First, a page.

Uruguay

 

Montevideo, founded by the Spanish in 1726 as a military stronghold, soon took advantage of its natural harbour to become an important commercial center. Claimed by Argentina but annexed by Brazil in 1821, Uruguay declared its independence four years later and secured its freedom in 1828 after a three-year struggle. The administrations of President Jose BATLLE in the early 20th century established widespread political, social, and economic reforms that established a statist tradition.

 

A violent Marxist urban guerrilla movement named the Tupamaros, launched in the late 1960s, led Uruguay’s president to cede control of the government to the military in 1973. By yearend, the rebels had been crushed, but the military continued to expand its hold over the government. Civilian rule was not restored until 1985. In 2004, the left-of-center Frente Amplio Coalition won national elections that effectively ended 170 years of political control previously held by the Colorado and Blanco parties. Uruguay’s political and labour conditions are among the freest on the continent.

 

Geography:
Location: Southern South America, bordering the South Atlantic Ocean, between Argentina and Brazil
Geographic coordinates: 33 00 S, 56 00 W
People:
Population: 3,316,328 (July 2012 est.)
Age structure: 0-14 years: 22.2% (male 373,613/female 361,160)

15-64 years: 64.1% (male 1,042,163/female 1,078,357)

65 years and over: 13.7% (male 180,729/female 272,513) (2011 est.)

Government:
Country name: conventional long form: Oriental Republic of Uruguay

conventional short form: Uruguay

local long form: Republica Oriental del Uruguay

local short form: Uruguay

former: Banda Oriental, Cisplatine Province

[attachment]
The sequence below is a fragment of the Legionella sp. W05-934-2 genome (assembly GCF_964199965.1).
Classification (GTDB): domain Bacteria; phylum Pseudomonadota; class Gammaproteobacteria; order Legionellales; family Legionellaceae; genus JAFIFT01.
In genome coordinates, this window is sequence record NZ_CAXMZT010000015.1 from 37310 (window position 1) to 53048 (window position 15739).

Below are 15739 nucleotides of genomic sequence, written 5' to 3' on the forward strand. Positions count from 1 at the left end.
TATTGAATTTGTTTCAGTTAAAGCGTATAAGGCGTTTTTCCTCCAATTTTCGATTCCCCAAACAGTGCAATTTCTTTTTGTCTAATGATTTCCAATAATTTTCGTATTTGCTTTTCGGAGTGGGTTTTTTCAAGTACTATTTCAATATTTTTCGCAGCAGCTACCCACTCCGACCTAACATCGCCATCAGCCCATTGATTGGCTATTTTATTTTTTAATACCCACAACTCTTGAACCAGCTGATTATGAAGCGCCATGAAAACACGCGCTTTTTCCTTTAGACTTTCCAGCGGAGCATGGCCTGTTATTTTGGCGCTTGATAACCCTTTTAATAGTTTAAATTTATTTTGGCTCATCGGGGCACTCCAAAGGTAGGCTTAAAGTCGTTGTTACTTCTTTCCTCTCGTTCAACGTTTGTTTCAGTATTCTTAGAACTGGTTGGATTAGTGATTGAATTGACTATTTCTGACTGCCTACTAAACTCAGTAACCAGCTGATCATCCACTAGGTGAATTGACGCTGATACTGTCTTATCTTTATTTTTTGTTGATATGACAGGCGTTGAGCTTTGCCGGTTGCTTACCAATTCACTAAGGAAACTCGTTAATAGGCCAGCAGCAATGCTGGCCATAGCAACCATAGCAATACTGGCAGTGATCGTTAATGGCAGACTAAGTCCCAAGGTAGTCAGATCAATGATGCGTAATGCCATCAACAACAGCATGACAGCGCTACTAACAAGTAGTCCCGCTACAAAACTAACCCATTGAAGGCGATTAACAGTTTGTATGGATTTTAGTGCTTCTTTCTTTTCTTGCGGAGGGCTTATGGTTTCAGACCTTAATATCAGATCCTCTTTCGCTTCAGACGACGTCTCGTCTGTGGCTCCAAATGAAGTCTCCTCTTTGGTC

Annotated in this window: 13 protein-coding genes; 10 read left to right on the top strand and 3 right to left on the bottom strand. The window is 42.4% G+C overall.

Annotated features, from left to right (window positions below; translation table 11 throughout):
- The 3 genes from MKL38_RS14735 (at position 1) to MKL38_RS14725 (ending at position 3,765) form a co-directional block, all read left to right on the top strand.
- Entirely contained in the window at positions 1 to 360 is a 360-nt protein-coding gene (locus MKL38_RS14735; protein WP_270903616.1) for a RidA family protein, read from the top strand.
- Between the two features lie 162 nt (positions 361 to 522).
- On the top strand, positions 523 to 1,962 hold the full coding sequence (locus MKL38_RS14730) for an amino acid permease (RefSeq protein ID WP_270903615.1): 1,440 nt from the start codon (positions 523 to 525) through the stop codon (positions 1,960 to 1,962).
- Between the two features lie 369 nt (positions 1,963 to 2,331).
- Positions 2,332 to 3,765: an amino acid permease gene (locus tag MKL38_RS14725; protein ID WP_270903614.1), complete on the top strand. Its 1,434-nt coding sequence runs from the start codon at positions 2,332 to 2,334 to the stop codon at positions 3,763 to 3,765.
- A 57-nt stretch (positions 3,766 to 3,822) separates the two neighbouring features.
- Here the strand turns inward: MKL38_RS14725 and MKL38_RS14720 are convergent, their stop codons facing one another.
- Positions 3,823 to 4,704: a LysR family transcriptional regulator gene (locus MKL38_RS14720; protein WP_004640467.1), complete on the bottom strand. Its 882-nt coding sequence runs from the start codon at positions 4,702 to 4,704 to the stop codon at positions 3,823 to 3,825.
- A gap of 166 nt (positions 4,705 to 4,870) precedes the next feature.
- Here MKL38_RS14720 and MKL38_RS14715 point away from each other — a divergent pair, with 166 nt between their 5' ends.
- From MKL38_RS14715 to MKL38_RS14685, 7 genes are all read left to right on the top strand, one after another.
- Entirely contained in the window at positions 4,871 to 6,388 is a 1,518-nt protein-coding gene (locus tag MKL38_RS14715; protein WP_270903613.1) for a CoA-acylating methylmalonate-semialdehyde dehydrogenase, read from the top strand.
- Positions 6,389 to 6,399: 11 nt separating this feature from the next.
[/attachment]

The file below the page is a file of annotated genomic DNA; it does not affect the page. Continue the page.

Government type: constitutional republic
Communications:
Telephones – main lines in use: 962,200 (2009)
Telephones – mobile cellular: 4.437 million (2009)
Transportation:
Airports: 94 (2012)
Airports – with paved runways: total: 11

over 3,047 m: 1

1,524 to 2,437 m: 4

914 to 1,523 m: 4

under 914 m: 2 (2012)

Military:
Military branches: Uruguayan Armed Forces: Uruguayan National Army (Ejercito Nacional Uruguaya, ENU), Uruguayan National Navy (Armada Nacional del Uruguay; includes naval air arm, Naval Rifle Corps (Cuerpo de Fusileros Navales, Fusna), Maritime Prefecture in wartime), Uruguayan Air Force (Fuerza Aerea Uruguaya, FAU) (2010)
Military service age and obligation: 18-30 years of age for voluntary military service; up to 40 years of age for specialists; enlistment is voluntary in peacetime, but the government has the authority to conscript in emergencies; minimum 6-year education (2009)

Economy:

Uruguay’s economy is characterized by an export-oriented agricultural sector, a well-educated work force, and high levels of social spending. After averaging growth of 5% annually during 1996-98, in 1999-2002 the economy suffered a major downturn, stemming largely from the spillover effects of the economic problems of its large neighbours, Argentina and Brazil. For instance, in 2001-02 Argentina made massive withdrawals of dollars deposited in Uruguayan banks, which led to a plunge in the Uruguayan peso and a massive rise in unemployment. Total GDP in these four years dropped by nearly 20%, with 2002 the worst year due to the banking crisis. The unemployment rate rose to nearly 20% in 2002, inflation surged, and the burden of external debt doubled.

Transnational Issues:

In Jan 2007, ICJ provisionally ruled Uruguay may begin construction of two paper mills on the Uruguay River, which forms the border with Argentina, while the court examines further whether Argentina has the legal right to stop such construction with potential environmental implications to both countries; uncontested dispute with Brazil over certain islands in the Quarai/Cuareim and Invernada streams and the resulting tripoint with Argentina.

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